Advanced

Wound infiltration with ropivacaine and fentanyl: Effects on postoperative pain and PONV after breast surgery

Johansson, Anders LU ; Kornfalt, J; Nordin, L; Svensson, L; Ingvar, Christian LU and Lundberg, Johan LU (2003) In Journal of Clinical Anesthesia 15(2). p.113-118
Abstract
Study Objective: To determine whether Postoperative wound infiltration with local anesthetics combined with fentanyl improves analgesia following breast surgery; and to investigate awakening and Postoperative nausea/vomiting. Design: Prospectively randomized clinical study. Setting: University hospital. Patients: 45 ASA physical status I and II patients scheduled for breast surgery. Interventions: Patients were prospectively randomized and assigned to one of three treatments during general anesthesia: postsurgical wound infiltration with ropivacaine 0.375%; wound infiltration with ropivacaine 0.375% combined with fentanyl 0.5 mug/kg; and intravenous (IV) fentanyl 0.5 mug/kg before skin incision and no wound infiltration. Time to first... (More)
Study Objective: To determine whether Postoperative wound infiltration with local anesthetics combined with fentanyl improves analgesia following breast surgery; and to investigate awakening and Postoperative nausea/vomiting. Design: Prospectively randomized clinical study. Setting: University hospital. Patients: 45 ASA physical status I and II patients scheduled for breast surgery. Interventions: Patients were prospectively randomized and assigned to one of three treatments during general anesthesia: postsurgical wound infiltration with ropivacaine 0.375%; wound infiltration with ropivacaine 0.375% combined with fentanyl 0.5 mug/kg; and intravenous (IV) fentanyl 0.5 mug/kg before skin incision and no wound infiltration. Time to first verbal response, Pain at rest, Postoperative nausea and vomiting, and ketobemidone and dixyrazine utilization were compared. Measurements and Main Results: Time to first verbal response was significantly shorter in the IV fentanyl group compared to both infiltration groups (8.1 +/- 4.5 min vs. 15.3 +/- 4.3, and 12.0 +/- 5.0 min; p < 0.05, respectively). Postoperative Pain at rest, and nausea and vomiting occurred with similar frequencies in the groups. Ketobemidone utilization in both infiltration groups, (2.4 +/- 1.8 mg and 3.1 +/- 1.8 mg, respectively) was not different compared to the IV fentanyl group (2.9 +/- 2.0 mg; NS). There were no differences in Postoperative antiemetic requirements during the first, second and third two-hour periods postoperatively. The dixyrazine consumption was similar in the three groups, (0.9 +/- 1.5 mg, 0.8 +/- 1.3 mg, and 1.4 +/- 1.8 mg, respectively; NS). Conclusion: Postsurgical ropivacaine wound infiltration, with or without adding fentanyl, demonstrates no differences in postoperative Pain relief and nausea/vomiting compared to a balanced general anesthetic including IV fentanyl. (C) 2003 by Elsevier Science Inc. (Less)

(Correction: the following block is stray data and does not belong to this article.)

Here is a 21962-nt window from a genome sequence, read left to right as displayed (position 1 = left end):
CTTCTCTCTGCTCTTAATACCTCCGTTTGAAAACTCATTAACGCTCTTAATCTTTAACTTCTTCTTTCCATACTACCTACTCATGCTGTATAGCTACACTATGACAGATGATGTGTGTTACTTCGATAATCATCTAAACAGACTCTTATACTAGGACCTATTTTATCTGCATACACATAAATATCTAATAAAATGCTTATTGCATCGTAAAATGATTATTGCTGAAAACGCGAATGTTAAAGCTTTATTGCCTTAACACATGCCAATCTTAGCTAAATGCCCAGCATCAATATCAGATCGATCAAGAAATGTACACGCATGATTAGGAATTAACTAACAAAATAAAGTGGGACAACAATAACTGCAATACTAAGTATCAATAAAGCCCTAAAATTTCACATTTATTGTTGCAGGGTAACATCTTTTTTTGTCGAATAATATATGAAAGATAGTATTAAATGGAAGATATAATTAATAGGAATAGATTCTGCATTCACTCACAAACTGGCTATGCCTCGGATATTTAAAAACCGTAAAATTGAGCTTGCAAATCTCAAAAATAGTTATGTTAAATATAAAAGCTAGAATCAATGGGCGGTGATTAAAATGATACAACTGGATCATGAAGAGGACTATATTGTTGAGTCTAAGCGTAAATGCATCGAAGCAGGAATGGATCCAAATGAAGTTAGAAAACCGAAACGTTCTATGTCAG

Please use this url to cite or link to this publication:
author
organization
publishing date
type
Contribution to journal
publication status